Equal weighting is one of the forefathers of smart beta methodologies. The Invesco S&P 500 Equal Weight ETF (RSP) is proving smart beta and equal weighting aren’t just a thing of the past.
RSP equally weights its holdings, so the ETF leans toward smaller companies with reduced concentration risk to the largest companies when compared to the cap-weighted benchmark S&P 500 Index. The size factor offers the potential higher-than-benchmark returns associated with relatively smaller stocks within the universe being considered. Smaller capitalization companies tend to have higher growth potential, and are less widely researched.
The fund is considered one of the industry’s first and oldest smart or strategic-beta ETFs. The fund eschews traditional market-capitalization weighting schemes in favor of a very simple alternative by equally weighting each of its components, ensuring that the smaller names within the S&P 500 are weighted as heavily as their larger peers.
On the back of $114 million of inflows last week, RSP has already hauled in $1.1 billion in new assets year-to-date, taking the exchange traded fund to $20.2 billion in assets under management.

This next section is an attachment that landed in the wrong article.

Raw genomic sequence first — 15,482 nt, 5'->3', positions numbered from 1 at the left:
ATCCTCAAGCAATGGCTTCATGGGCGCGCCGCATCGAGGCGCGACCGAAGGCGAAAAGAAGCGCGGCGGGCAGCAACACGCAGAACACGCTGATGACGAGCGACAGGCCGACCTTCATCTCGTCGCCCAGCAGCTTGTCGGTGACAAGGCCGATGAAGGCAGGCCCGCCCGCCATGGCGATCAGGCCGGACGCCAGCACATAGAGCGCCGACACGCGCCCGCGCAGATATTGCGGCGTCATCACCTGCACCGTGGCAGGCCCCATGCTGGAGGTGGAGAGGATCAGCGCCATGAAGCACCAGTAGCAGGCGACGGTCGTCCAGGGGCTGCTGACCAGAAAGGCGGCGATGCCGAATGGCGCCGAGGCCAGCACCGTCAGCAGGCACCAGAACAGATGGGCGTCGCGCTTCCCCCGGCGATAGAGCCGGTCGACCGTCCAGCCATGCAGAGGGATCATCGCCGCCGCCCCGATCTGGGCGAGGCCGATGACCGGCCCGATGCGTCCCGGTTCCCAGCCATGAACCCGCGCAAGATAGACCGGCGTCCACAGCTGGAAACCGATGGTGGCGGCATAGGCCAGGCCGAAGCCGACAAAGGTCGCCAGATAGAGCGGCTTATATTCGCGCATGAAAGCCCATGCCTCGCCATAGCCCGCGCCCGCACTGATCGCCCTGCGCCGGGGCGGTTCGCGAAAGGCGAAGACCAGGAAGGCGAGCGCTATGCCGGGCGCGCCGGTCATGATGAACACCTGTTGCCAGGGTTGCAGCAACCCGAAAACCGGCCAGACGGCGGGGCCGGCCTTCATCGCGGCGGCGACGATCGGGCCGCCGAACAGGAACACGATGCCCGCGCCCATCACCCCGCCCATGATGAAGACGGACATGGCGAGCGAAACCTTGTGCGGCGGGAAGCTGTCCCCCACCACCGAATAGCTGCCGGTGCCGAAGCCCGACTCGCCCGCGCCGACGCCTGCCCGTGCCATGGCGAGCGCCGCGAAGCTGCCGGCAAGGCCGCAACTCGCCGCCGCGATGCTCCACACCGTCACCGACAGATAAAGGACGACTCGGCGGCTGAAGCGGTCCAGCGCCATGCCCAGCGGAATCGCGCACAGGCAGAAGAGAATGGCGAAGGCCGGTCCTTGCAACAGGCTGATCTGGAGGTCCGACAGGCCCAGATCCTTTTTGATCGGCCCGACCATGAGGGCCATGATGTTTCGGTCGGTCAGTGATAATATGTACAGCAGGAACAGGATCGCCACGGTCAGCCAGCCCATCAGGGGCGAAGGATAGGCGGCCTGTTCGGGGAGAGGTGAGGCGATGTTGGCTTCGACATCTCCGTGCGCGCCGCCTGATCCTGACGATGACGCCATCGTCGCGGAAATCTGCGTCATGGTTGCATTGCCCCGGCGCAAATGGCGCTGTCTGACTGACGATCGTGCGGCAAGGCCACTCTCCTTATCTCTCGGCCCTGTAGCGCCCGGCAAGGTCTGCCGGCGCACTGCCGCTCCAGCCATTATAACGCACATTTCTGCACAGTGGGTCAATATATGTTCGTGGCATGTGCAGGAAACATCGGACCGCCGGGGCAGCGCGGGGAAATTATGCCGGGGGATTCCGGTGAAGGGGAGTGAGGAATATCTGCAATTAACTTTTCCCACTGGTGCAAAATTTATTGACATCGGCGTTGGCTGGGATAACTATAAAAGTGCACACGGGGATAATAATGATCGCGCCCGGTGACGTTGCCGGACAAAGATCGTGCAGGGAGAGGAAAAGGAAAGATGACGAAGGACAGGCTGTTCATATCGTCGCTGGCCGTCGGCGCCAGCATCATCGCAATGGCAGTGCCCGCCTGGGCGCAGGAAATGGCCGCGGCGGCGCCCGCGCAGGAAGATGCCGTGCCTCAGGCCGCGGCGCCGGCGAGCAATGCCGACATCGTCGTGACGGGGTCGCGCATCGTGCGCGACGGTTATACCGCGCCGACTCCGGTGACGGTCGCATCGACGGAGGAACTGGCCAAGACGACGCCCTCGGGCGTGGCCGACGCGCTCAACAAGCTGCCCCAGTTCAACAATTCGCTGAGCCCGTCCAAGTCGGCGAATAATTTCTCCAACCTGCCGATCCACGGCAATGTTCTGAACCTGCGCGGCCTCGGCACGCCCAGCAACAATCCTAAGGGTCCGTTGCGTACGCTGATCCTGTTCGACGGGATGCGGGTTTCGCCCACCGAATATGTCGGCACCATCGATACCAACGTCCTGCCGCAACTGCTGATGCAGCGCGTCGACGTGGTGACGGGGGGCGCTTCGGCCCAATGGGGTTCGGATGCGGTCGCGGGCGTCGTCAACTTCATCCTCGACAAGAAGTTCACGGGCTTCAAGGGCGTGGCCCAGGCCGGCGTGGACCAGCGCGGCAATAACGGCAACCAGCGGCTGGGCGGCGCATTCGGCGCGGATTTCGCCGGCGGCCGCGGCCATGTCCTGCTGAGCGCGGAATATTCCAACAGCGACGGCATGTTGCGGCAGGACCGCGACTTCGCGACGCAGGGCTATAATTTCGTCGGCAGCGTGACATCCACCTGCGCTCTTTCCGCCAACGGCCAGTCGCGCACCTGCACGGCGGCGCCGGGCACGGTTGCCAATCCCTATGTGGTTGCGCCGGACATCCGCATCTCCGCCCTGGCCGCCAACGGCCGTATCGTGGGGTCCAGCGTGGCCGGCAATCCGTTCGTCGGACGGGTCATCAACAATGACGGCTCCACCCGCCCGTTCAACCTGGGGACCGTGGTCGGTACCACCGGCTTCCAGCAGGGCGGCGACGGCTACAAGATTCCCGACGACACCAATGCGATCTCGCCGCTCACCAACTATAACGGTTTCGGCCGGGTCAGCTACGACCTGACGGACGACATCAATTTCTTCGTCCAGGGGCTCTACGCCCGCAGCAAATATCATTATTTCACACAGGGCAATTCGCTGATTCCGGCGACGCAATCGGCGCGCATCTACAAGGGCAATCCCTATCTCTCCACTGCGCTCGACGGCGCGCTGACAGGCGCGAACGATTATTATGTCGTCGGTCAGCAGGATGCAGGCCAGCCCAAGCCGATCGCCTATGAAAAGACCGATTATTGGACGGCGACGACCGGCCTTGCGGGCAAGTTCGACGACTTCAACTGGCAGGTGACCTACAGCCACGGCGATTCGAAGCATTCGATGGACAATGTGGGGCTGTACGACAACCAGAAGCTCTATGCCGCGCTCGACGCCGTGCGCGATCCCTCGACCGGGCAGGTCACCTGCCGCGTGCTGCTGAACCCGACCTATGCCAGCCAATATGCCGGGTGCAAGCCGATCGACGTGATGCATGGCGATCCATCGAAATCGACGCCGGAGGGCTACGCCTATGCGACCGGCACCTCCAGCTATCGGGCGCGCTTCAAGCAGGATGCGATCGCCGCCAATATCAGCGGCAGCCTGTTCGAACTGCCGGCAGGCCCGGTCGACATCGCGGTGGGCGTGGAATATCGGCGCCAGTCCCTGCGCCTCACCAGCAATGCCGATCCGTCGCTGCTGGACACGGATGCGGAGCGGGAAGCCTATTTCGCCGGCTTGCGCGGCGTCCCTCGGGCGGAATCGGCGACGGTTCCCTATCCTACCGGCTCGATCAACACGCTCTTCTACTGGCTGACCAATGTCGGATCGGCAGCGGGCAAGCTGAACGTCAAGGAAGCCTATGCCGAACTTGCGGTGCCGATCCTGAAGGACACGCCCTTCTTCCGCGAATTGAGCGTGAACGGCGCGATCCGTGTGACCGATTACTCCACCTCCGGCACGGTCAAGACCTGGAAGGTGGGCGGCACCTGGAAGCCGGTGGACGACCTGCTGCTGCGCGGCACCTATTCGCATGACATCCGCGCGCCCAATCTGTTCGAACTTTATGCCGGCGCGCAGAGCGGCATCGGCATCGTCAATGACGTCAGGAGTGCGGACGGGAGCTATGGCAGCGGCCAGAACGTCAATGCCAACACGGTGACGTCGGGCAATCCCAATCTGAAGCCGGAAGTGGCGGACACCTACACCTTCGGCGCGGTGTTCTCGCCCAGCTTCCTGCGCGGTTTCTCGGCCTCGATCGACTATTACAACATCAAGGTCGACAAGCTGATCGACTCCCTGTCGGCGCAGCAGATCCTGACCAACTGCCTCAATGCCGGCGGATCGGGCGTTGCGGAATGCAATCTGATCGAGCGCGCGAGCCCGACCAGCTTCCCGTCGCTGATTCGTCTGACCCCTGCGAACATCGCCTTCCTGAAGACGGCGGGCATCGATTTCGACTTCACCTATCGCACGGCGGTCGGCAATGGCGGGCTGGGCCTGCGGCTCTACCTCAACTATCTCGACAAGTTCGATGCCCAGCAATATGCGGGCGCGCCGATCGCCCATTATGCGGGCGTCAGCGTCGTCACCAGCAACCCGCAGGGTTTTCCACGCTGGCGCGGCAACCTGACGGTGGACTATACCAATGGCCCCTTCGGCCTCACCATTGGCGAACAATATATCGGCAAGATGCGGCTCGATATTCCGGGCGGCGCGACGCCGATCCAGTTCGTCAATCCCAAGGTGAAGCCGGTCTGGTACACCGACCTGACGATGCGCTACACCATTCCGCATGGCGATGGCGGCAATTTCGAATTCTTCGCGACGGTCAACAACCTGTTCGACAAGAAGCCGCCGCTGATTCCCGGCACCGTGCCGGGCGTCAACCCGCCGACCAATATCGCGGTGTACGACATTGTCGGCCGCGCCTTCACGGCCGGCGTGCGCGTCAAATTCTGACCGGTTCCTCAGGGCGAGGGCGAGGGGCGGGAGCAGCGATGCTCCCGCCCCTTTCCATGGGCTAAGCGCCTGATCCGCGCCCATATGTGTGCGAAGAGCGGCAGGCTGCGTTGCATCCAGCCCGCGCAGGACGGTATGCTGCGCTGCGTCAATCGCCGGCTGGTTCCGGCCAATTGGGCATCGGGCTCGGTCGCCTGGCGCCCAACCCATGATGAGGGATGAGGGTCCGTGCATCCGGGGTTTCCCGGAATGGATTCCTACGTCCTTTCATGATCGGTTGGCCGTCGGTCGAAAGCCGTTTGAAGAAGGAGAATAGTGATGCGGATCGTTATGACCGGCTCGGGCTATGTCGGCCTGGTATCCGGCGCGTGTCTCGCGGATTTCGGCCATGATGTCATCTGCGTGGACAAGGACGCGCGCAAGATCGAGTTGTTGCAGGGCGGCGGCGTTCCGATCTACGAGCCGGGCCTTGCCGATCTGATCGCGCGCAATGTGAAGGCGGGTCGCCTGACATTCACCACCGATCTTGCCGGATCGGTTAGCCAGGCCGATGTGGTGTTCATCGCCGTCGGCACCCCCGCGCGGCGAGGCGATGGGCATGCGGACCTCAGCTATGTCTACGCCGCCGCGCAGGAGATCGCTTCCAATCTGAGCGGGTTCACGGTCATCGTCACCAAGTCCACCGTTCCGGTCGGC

Why RSP is Relevant Today
The equal-weight methodology offered by RSP has the potential to generate outperformance and reduce concentration weight to largest stocks in economy. It seeks enhanced return potential while targeting similar risk/reward trade-off to S&P 500 Index and imposing strict ‘buy low/sell high’ discipline through quarterly rebalancing.
RSP’s methodology results in exposure that is considerably more balanced than other alternatives such as SPY, and a methodology that some investors believe will add value over the long haul. In return for this unique exposure, investors can expect higher fees. The ETF is considerably more expensive and less liquid than both SPY and IVV, though it is still extremely cost-efficient when compared to most mutual funds.
RSP also brings a mid cap feel to the large cap S&P 500. That has benefits for longer-term investors.
Mid caps can outperform over a longer investment horizon. Middle-capitalization stocks combine the growth potential of younger companies with financial stability associated with larger companies to provide investors with the best of two worlds.
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The opinions and forecasts expressed herein are solely those of Tom Lydon, and may not actually come to pass. Information on this site should not be used or construed as an offer to sell, a solicitation of an offer to buy, or a recommendation for any product.